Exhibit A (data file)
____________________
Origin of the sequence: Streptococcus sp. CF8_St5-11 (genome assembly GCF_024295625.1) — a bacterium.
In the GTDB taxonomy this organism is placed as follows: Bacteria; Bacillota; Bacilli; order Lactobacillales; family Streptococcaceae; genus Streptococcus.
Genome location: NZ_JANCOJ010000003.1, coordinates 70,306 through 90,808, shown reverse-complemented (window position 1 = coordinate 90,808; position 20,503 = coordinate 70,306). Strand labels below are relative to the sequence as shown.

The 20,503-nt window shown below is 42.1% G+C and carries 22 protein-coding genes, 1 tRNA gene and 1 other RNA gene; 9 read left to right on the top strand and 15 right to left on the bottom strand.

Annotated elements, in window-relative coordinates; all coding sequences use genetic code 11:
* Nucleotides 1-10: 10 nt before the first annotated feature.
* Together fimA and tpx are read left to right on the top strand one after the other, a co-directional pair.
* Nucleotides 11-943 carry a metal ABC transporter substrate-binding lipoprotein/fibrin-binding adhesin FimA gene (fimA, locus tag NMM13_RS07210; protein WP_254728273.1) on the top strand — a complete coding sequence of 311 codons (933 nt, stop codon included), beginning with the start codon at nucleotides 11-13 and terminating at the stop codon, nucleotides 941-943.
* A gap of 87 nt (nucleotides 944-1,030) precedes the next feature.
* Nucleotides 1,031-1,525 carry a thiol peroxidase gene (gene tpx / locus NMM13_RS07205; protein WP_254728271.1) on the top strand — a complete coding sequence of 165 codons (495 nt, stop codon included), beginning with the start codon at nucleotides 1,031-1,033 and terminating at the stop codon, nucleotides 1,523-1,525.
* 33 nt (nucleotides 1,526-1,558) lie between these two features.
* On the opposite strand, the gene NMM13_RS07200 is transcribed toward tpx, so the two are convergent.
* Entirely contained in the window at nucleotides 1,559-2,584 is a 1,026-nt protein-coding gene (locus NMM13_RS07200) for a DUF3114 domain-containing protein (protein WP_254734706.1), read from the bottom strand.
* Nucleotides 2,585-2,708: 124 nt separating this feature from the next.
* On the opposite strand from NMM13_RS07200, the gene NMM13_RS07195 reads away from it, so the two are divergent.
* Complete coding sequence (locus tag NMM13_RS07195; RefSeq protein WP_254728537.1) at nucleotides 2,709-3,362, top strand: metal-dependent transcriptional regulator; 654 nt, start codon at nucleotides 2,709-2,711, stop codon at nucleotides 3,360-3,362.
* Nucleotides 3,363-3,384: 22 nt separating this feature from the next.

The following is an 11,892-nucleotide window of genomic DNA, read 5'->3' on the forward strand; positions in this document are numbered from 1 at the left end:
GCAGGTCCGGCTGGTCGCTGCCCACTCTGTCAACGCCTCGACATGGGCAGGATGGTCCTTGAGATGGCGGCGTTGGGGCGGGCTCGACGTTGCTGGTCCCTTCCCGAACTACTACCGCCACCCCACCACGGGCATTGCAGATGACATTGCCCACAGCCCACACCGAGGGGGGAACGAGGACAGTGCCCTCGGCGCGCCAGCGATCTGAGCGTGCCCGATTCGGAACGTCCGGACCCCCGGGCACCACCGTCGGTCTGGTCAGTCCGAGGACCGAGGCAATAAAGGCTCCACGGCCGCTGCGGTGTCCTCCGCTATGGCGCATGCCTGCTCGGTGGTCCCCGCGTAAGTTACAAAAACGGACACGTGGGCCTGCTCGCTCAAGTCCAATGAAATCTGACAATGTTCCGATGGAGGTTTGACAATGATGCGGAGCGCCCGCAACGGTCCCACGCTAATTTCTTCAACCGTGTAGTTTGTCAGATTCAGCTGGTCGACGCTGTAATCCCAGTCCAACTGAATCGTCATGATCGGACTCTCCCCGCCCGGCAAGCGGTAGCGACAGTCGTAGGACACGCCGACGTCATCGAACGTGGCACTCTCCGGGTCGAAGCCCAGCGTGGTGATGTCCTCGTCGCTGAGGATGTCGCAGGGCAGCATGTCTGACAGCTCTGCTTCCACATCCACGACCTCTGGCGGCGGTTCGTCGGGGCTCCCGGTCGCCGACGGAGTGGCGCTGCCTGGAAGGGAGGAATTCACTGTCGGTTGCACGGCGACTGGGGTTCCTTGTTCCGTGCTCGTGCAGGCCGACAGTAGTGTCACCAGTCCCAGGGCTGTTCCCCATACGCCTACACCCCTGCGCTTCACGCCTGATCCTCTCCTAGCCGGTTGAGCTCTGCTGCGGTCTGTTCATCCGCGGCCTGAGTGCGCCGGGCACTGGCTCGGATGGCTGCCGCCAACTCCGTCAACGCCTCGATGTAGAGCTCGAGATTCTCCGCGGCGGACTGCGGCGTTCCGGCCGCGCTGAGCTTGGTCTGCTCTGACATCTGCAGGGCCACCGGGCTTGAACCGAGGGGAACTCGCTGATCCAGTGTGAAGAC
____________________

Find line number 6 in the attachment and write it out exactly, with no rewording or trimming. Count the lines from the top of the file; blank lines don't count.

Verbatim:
* Nucleotides 1-10: 10 nt before the first annotated feature.